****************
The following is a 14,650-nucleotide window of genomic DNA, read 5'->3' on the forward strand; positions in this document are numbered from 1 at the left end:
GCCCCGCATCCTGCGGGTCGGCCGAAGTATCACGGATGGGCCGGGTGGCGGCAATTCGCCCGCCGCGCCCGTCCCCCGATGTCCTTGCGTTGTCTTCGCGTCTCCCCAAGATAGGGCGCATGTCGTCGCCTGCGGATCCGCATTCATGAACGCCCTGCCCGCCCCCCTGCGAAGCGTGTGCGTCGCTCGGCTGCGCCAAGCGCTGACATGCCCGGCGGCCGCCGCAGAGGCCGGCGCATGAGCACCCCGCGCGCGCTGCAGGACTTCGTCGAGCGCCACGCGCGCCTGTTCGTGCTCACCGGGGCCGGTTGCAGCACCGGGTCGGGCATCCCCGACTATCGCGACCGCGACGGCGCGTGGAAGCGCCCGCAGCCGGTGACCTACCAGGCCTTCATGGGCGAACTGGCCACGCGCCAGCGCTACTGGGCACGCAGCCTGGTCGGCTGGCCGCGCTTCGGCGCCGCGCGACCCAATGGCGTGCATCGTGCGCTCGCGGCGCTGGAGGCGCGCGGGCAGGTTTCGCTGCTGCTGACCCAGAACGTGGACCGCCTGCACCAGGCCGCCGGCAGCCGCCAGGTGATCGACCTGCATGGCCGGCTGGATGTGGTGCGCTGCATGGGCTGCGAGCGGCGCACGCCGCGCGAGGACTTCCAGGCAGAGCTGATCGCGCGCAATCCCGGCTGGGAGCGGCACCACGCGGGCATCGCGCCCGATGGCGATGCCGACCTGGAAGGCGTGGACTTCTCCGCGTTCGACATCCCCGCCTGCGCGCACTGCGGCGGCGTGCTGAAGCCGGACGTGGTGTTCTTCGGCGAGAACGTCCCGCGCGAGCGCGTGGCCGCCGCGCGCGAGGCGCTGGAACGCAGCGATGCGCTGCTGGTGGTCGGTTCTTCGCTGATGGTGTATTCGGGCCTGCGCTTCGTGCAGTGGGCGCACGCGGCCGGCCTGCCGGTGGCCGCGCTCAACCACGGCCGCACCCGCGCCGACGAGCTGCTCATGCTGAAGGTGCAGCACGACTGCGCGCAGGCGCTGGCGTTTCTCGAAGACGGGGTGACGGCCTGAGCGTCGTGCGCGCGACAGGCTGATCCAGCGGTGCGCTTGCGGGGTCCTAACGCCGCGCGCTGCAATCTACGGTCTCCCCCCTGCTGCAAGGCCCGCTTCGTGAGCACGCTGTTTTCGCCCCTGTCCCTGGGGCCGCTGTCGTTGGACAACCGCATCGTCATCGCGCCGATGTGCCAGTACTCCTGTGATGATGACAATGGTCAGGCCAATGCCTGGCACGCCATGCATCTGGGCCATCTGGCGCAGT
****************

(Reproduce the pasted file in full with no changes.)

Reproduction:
The following is a 14,650-nucleotide window of genomic DNA, read 5'->3' on the forward strand; positions in this document are numbered from 1 at the left end:
GCCCCGCATCCTGCGGGTCGGCCGAAGTATCACGGATGGGCCGGGTGGCGGCAATTCGCCCGCCGCGCCCGTCCCCCGATGTCCTTGCGTTGTCTTCGCGTCTCCCCAAGATAGGGCGCATGTCGTCGCCTGCGGATCCGCATTCATGAACGCCCTGCCCGCCCCCCTGCGAAGCGTGTGCGTCGCTCGGCTGCGCCAAGCGCTGACATGCCCGGCGGCCGCCGCAGAGGCCGGCGCATGAGCACCCCGCGCGCGCTGCAGGACTTCGTCGAGCGCCACGCGCGCCTGTTCGTGCTCACCGGGGCCGGTTGCAGCACCGGGTCGGGCATCCCCGACTATCGCGACCGCGACGGCGCGTGGAAGCGCCCGCAGCCGGTGACCTACCAGGCCTTCATGGGCGAACTGGCCACGCGCCAGCGCTACTGGGCACGCAGCCTGGTCGGCTGGCCGCGCTTCGGCGCCGCGCGACCCAATGGCGTGCATCGTGCGCTCGCGGCGCTGGAGGCGCGCGGGCAGGTTTCGCTGCTGCTGACCCAGAACGTGGACCGCCTGCACCAGGCCGCCGGCAGCCGCCAGGTGATCGACCTGCATGGCCGGCTGGATGTGGTGCGCTGCATGGGCTGCGAGCGGCGCACGCCGCGCGAGGACTTCCAGGCAGAGCTGATCGCGCGCAATCCCGGCTGGGAGCGGCACCACGCGGGCATCGCGCCCGATGGCGATGCCGACCTGGAAGGCGTGGACTTCTCCGCGTTCGACATCCCCGCCTGCGCGCACTGCGGCGGCGTGCTGAAGCCGGACGTGGTGTTCTTCGGCGAGAACGTCCCGCGCGAGCGCGTGGCCGCCGCGCGCGAGGCGCTGGAACGCAGCGATGCGCTGCTGGTGGTCGGTTCTTCGCTGATGGTGTATTCGGGCCTGCGCTTCGTGCAGTGGGCGCACGCGGCCGGCCTGCCGGTGGCCGCGCTCAACCACGGCCGCACCCGCGCCGACGAGCTGCTCATGCTGAAGGTGCAGCACGACTGCGCGCAGGCGCTGGCGTTTCTCGAAGACGGGGTGACGGCCTGAGCGTCGTGCGCGCGACAGGCTGATCCAGCGGTGCGCTTGCGGGGTCCTAACGCCGCGCGCTGCAATCTACGGTCTCCCCCCTGCTGCAAGGCCCGCTTCGTGAGCACGCTGTTTTCGCCCCTGTCCCTGGGGCCGCTGTCGTTGGACAACCGCATCGTCATCGCGCCGATGTGCCAGTACTCCTGTGATGATGACAATGGTCAGGCCAATGCCTGGCACGCCATGCATCTGGGCCATCTGGCGCAGT